Trail Guide: Middle Oak Creek Trail

Middle Oak Creek Red Rocks

Middle Oak Creek Trail is my go-to hike when I head out to Red Rocks for some outdoor time. Located just outside of Red Rock Canyon scenic loop, the trail can be as long or as short as you like and has beautiful views. 

Planning and Preparation

Before heading out to the trail, it’s important to plan and prepare for the hike. Check the weather forecast, bring plenty of water and snacks, wear appropriate clothing and footwear, and pack sunscreen and a hat. The trail can be rocky, so it’s important to wear sturdy hiking shoes.

Hiking in Red Rocks is not advisable during the summer, as temperatures can be well over 100 degrees and the area is exposed. 

Getting There

Middle Oak Creek trailhead located along Nevada State Route 159. Take Charleston Boulevard west past the Red Rock park entrance. As the trailhead is no located in the scenic-loop, a timed reservation is not required. Parking can be difficult at peak times. 

Please make sure to park completely off the road and off the shoulder – do not block the shoulder The shoulder is a designated bike lane and parking in the pavement will endanger cyclists.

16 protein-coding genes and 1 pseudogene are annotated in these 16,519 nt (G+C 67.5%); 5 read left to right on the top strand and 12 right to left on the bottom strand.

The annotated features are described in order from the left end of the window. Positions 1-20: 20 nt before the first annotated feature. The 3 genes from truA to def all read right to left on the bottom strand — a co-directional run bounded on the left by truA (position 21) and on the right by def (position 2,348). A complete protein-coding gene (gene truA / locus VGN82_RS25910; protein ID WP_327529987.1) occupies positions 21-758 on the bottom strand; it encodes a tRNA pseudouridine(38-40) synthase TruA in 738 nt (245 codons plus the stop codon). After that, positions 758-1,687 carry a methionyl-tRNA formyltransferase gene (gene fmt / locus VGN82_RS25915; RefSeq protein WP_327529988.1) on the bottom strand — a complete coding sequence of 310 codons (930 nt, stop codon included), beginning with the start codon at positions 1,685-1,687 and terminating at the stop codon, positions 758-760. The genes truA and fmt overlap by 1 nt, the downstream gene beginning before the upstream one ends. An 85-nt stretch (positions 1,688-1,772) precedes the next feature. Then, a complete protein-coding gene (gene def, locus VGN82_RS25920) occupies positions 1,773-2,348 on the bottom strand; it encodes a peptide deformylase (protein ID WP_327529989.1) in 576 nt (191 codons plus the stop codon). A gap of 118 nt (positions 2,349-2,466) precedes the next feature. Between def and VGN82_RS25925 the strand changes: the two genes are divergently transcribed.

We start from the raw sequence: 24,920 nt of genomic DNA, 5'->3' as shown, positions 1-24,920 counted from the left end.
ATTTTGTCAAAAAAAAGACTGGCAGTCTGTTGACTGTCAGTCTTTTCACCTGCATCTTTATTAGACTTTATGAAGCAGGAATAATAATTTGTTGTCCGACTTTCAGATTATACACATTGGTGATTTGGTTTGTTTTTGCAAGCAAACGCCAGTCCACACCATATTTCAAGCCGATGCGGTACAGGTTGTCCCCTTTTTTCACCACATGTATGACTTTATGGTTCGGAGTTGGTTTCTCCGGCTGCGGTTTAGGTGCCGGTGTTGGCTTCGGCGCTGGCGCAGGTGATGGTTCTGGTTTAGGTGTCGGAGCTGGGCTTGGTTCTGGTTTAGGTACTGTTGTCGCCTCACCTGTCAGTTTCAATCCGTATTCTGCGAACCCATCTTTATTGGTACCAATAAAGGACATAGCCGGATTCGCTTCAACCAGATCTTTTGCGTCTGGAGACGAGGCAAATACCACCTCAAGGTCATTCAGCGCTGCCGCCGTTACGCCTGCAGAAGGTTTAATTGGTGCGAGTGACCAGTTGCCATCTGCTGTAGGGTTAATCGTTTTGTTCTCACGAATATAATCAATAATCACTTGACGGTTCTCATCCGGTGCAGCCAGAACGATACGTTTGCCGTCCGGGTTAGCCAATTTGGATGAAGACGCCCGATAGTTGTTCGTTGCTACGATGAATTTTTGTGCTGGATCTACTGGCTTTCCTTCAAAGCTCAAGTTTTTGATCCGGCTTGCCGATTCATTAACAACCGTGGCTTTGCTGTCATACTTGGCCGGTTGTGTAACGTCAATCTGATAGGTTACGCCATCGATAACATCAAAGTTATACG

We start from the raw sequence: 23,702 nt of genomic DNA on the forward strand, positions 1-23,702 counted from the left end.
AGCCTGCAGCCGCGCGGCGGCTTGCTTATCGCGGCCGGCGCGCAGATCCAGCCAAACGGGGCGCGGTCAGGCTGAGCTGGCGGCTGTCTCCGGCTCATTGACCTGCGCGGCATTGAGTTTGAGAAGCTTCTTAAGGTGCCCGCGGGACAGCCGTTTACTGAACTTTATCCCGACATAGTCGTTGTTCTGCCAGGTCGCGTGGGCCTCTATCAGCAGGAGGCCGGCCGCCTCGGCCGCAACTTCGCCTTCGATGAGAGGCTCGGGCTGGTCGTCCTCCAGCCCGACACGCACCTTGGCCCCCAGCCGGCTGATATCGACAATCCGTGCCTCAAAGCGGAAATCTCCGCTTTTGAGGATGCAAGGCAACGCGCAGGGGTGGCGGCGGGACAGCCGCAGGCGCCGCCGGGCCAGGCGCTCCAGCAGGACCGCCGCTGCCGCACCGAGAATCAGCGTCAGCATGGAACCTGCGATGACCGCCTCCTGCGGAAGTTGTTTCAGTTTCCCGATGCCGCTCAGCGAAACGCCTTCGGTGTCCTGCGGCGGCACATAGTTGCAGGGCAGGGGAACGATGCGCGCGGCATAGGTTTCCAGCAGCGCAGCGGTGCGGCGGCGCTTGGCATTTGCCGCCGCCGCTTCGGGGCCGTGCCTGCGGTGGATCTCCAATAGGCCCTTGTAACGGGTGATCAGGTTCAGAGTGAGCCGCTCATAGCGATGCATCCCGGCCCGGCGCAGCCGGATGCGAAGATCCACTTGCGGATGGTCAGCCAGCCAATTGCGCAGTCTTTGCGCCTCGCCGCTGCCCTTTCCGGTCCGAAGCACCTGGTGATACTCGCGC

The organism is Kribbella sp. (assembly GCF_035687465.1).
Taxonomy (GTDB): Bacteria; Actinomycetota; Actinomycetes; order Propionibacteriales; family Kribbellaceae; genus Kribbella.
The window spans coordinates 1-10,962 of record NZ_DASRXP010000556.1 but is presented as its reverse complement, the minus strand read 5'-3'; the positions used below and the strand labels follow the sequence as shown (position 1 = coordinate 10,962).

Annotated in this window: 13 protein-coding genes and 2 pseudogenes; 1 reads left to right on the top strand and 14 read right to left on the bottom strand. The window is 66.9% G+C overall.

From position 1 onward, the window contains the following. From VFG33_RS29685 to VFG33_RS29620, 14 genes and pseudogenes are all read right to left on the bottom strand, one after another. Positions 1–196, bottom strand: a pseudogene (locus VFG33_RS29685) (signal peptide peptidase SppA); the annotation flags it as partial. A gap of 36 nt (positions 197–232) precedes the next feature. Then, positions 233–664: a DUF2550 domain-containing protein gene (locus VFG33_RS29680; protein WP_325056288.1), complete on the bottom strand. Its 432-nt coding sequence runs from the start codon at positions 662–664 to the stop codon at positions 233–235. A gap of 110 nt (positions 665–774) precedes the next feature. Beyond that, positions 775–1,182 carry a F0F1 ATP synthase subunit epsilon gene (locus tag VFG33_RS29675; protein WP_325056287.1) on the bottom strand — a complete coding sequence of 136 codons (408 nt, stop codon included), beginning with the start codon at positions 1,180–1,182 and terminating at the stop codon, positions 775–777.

The Trail

The trail starts just on the other side of a fence, near the dirt parking area. Middle Oak Creek is a moderate hike that offers variations at several points. You can simply do a 3 mile out and back hike or take one of the trails that branch off.  

The first major fork in the trail is towards the beginning. The route that takes you left (north) will take you towards Oak Creek Canyon. The right to the left (west) will take you towards the mountain and to a smaller hill known as Wilson’s Pimple. If you go left (west), there are various trails that take you around Wilson’s Pimple and back to the parking area, making for a good loop. 

Hiking Tips

As there are various trails that lead off the main trail, make sure to watch for and follow signs. A map is not a bad idea or if you have cell phone coverage, you can follow the trail on google maps. The further you get into the canyon, the trickier it can be to follow the main trail and there are parts that may require scrambling.  

Hiking this area during the day in the summer is not advisable due to the heat. During the winter, snow is possible, so make sure to check the weather. Also, flash flooding is always a risk, so make sure to head for higher ground if you find yourself in a downpour. 

Finally, be sure to follow Leave No Trace principles and pack out all trash and litter to help preserve the natural beauty of Red Rock Canyon for future generations to enjoy.

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